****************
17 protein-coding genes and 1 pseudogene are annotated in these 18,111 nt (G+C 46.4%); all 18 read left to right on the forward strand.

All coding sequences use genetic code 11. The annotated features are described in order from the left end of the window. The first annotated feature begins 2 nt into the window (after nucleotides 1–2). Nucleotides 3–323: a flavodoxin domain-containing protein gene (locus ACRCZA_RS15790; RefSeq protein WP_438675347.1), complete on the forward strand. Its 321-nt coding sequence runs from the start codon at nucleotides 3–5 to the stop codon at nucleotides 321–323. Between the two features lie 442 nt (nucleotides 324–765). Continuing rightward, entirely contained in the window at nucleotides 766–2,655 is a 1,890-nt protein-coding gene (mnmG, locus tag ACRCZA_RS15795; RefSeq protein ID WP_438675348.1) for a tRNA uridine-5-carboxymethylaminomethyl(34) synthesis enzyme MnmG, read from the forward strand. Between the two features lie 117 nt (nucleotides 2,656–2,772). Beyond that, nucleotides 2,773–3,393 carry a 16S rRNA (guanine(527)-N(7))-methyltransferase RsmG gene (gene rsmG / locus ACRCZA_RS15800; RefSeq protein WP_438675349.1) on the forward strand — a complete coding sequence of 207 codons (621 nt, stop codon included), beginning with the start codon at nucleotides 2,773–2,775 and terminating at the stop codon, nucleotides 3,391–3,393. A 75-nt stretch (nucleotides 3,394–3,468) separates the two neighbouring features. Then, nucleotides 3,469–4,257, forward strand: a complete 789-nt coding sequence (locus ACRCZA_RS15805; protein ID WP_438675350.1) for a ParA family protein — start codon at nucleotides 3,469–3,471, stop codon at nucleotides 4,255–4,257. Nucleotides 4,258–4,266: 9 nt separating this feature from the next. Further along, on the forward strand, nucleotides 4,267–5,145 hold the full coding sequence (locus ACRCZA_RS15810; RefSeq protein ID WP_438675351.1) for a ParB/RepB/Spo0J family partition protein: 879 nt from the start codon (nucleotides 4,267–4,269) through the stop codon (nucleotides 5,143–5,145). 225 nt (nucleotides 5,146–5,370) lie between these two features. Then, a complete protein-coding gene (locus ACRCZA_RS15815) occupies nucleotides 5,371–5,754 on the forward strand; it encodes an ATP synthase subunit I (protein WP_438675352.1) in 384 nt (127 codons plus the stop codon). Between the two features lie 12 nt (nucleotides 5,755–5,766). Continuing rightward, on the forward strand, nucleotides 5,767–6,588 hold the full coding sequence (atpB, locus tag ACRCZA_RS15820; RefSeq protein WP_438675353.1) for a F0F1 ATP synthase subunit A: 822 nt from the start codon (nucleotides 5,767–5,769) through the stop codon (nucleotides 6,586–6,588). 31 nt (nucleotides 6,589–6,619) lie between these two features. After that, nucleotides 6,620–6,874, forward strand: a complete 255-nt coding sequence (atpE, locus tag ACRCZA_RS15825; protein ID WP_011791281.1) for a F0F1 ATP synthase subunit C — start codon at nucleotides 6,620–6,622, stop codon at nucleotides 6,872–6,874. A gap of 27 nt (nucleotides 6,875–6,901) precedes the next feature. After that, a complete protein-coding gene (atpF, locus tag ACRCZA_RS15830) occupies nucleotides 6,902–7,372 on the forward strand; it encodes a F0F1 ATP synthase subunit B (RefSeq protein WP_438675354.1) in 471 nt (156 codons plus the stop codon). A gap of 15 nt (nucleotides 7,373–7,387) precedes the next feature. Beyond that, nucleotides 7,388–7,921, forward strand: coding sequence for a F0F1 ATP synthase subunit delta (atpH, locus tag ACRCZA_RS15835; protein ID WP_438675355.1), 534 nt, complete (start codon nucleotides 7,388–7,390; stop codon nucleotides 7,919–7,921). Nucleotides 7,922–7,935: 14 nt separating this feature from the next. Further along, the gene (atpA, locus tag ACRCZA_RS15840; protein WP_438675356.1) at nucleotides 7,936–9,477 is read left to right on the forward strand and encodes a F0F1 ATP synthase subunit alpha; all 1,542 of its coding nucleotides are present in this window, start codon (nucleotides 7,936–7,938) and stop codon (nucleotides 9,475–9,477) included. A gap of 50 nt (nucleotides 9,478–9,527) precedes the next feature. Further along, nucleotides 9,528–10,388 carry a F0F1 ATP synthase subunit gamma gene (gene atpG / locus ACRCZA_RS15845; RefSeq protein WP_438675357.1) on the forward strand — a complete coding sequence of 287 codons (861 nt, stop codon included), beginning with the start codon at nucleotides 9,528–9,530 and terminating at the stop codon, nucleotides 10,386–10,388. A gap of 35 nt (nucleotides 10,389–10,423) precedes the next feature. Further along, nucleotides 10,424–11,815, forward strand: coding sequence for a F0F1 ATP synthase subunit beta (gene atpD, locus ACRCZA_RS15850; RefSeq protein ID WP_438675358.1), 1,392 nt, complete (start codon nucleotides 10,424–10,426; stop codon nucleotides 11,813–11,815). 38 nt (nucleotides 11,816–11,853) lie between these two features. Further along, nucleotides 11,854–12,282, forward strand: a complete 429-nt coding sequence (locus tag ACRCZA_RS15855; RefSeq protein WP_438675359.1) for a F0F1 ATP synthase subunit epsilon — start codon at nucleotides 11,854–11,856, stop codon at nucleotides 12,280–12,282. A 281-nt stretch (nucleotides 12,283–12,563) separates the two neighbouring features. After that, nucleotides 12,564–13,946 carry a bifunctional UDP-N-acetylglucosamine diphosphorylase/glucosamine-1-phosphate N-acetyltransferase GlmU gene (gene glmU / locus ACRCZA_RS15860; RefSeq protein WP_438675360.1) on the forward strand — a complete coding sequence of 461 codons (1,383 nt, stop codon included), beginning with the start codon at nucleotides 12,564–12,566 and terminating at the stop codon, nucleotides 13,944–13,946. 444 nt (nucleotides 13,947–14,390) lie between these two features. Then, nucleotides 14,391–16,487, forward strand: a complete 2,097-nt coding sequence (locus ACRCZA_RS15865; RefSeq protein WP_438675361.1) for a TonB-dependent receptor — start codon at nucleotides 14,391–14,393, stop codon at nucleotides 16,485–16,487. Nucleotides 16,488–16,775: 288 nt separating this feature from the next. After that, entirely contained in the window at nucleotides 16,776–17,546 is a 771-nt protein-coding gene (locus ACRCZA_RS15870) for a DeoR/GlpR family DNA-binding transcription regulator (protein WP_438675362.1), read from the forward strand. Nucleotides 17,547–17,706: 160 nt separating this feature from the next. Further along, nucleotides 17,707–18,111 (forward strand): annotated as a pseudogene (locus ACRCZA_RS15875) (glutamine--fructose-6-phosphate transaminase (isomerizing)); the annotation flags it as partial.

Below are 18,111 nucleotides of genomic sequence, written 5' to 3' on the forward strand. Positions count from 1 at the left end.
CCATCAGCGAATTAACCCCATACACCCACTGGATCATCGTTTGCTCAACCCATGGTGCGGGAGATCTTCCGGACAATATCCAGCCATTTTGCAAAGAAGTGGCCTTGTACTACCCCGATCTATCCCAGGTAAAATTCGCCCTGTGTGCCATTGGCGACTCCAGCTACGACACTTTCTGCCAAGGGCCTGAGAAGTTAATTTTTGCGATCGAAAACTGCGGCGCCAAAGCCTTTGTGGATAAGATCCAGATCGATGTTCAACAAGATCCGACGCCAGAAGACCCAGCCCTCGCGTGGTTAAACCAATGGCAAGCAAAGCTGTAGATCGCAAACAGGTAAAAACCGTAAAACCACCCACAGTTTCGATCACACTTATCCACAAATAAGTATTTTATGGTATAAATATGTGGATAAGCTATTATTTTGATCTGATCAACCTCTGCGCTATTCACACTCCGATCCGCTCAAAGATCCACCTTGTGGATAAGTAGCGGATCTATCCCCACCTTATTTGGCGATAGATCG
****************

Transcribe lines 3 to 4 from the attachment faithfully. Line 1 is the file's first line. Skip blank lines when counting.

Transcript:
Below are 18,111 nucleotides of genomic sequence, written 5' to 3' on the forward strand. Positions count from 1 at the left end.
CCATCAGCGAATTAACCCCATACACCCACTGGATCATCGTTTGCTCAACCCATGGTGCGGGAGATCTTCCGGACAATATCCAGCCATTTTGCAAAGAAGTGGCCTTGTACTACCCCGATCTATCCCAGGTAAAATTCGCCCTGTGTGCCATTGGCGACTCCAGCTACGACACTTTCTGCCAAGGGCCTGAGAAGTTAATTTTTGCGATCGAAAACTGCGGCGCCAAAGCCTTTGTGGATAAGATCCAGATCGATGTTCAACAAGATCCGACGCCAGAAGACCCAGCCCTCGCGTGGTTAAACCAATGGCAAGCAAAGCTGTAGATCGCAAACAGGTAAAAACCGTAAAACCACCCACAGTTTCGATCACACTTATCCACAAATAAGTATTTTATGGTATAAATATGTGGATAAGCTATTATTTTGATCTGATCAACCTCTGCGCTATTCACACTCCGATCCGCTCAAAGATCCACCTTGTGGATAAGTAGCGGATCTATCCCCACCTTATTTGGCGATAGATCG